Mike B, lots of us have lived or live in Texas. I know I can drive 12 hours across the state without seeing a hill of any kind (other than small river valleys). And no, while things are bigger in Texas, there is not a single mountain.

        4. kotoc says:

          I’ve lived in Texas all my life, and although a LOT of it is pretty flat, especially in west Texas in and around the San Angelo area, there are a LOT of hills and valleys. Have you ever visited the quaint little city of Kerrville and the surrounding towns? Some of the scenery there is beautiful, and even more so in the Fall. Fredericksburg is also a delightful little town. Austin is also very “hilly.” Try going down Martin Luther King Jr. Blvd. sometime… it’s like being on a roller coaster.

        5. Jarhead says:

          And it is going to rain………sometime….

      2. United State of Texas says:

        is the greatest place in the world to live. Houston used to be called the “Bayou
        City” because of the many bayous we have. They provide natural drainage;
        although we have had to make engineering changes to the natural flow in order
        to accommodate the increase in population.
        Your attitude and comment uses the same arguments as Obummer crazies use
        to argue for government control of insurance.
        Texas past a “Windstorm” insurance law that requires anybody who lives
        in “government chosen” areas are required to purchase windstorm insurance. You cannot sell your house if your roof is
        over 5 years old – no matter what condition it is in. I watched my house as it was being built and
        inspected for the required hurricane bracing.
        At that time it was not required for home builders to deliver a
        certificate of hurricane bracing – it was up to each individual county or city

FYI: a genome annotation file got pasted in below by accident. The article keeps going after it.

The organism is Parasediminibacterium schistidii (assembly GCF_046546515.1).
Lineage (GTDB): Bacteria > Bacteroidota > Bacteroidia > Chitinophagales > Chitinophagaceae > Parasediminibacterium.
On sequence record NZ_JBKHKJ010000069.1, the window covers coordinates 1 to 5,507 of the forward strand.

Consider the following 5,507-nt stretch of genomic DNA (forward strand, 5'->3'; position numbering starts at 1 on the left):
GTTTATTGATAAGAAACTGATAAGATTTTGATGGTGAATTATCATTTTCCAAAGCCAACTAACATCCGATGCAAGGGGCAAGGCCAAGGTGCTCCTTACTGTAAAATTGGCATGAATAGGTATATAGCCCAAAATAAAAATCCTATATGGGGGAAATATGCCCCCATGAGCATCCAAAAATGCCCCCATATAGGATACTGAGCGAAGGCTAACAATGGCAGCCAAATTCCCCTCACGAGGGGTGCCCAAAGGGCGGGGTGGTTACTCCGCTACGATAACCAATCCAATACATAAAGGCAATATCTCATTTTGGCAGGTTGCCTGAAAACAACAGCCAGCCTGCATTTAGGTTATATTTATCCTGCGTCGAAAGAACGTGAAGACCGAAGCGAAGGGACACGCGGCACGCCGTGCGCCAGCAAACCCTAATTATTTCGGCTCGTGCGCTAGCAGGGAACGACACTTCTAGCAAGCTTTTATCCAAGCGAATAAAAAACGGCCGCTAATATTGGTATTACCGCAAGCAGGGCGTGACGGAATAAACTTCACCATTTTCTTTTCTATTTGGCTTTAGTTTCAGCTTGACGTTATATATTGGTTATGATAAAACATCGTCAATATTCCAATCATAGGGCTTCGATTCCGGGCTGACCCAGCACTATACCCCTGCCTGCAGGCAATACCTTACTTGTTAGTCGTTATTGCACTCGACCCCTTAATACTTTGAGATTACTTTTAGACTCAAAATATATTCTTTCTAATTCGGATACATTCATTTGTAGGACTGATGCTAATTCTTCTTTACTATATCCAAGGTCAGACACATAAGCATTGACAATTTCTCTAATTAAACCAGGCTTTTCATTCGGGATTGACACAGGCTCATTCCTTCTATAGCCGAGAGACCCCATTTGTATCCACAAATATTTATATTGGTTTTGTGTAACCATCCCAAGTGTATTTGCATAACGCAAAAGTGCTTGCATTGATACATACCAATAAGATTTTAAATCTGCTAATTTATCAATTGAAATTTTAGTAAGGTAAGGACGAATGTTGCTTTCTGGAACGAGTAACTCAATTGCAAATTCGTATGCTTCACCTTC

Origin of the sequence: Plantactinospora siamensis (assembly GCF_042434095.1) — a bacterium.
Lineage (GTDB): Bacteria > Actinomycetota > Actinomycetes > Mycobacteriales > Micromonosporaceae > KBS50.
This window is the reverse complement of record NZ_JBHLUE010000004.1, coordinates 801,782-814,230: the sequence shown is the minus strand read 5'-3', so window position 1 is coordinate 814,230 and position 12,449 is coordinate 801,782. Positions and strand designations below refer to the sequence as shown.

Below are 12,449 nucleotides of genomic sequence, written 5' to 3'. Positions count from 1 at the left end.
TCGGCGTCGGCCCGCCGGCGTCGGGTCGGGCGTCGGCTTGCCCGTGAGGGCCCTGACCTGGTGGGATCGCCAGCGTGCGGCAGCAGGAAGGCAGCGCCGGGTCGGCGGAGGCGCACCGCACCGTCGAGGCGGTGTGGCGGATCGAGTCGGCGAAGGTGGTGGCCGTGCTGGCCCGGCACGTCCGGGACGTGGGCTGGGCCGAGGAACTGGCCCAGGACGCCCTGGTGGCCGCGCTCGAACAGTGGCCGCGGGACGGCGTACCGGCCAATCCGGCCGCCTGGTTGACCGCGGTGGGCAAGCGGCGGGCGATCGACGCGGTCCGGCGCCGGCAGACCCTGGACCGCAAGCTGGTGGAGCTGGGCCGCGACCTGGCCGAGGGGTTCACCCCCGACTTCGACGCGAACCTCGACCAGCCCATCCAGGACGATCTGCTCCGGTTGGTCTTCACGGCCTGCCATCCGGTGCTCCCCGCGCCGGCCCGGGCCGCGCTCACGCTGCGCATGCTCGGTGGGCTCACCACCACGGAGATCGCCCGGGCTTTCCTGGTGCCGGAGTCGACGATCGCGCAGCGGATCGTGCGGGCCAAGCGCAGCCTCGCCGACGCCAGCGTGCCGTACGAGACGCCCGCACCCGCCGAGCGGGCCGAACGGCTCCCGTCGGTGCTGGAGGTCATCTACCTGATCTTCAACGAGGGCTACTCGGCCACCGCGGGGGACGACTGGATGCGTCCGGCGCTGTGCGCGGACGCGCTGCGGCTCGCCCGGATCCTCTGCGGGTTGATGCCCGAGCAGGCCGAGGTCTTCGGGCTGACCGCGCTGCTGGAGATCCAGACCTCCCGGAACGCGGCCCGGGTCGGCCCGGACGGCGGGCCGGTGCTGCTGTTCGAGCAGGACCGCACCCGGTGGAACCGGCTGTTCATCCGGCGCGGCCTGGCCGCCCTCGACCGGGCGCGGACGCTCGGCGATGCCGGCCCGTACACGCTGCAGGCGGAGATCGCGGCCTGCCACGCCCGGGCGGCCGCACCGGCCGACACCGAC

inspectors to verify the house was up to code. If not, I wouldn’t have been
        able to close on this house. Now 23
        years later I cannot sell this house until I put a new roof on it. This roof has withstood 3 tropical storms and
        Hurricane Ike. It has been inspected yearly
        for defects and has always passed. I
        live between Clear Lake, Galveston Bay, and the Gulf of Mexico. I can have my boat in the water and go
        sailing any time I want. I can go
        fishing and enjoy the view across the lake or bay while eating at many fine
        dining establishments at the Kemah Boardwalk. I pay for insurance too. If you
        don’t want to “pay for my insurance claim” then cancel your insurance. Last I heard I still have the right to
        purchase property and build my homestead where I want; although people with
        your attitude will eventually erode that right. BTW, Oklahoma is a dryer state
        and yet they live in Tornado Alley. I
        guess we need to move them all to safety? It must be nice for you to live in an
        area where there is no inclement weather; however, at least 98% of every day I
        enjoy the pride and love for my home and the great State of Texas without inclement
        weather or the government taking away my rights to homestead. We’ll survive the stormy weather just as our
        forefathers have. Even though He gives
        us our trials, God has blessed Texas. He made this the place where the angels
        come to dance. Or in this case, to perform water ballet.

        1. BigB65 says:

          Do not get me wrong, I love the Great Nation of Texas, and having lived there for 15 years and adopting two infants in Houston, I consider myself and my children Texas citizens, now and forever. I also love the rivers in Texas, have canoed, tubed and bungie jumped on and over the Guadalupe river many times. I just did not choose to live next to the river because God blessed me with a high intelligence level along with good looks. A year before Hurricane Katrina, I saw a special on New Orleans and they showed how the city is BELOW sea level next to the SEA. A gigantic wall is what protected them. Duh. I said the same thing then: When, not if, these morons get flooded, they should be on their own.

    2. disqus_TzDwhXyBhj says:

      A house in place 30 years hasn’t been tested even in a 50 year flood…much less a 100, 500 or 1,000 year event.

    3. CountryBoy says:

      And it was built on top of 12ft concrete pillars…..

  6. BigB65 says:

    Having lived in Texas for 15 years in the areas affected by the recent flooding, I can tell you the author is correct. The first thing my new boss told me in 1989 was to live on the NW side of San Antonio, make sure there is ceiling fans in every room of the house your purchase, and make sure the house is not in ANY flood plain, not a 100 year, 500 year, or 1000 year flood plain. So, I bought a house high on a hill that was not in ANY floodplain. Never had an issue.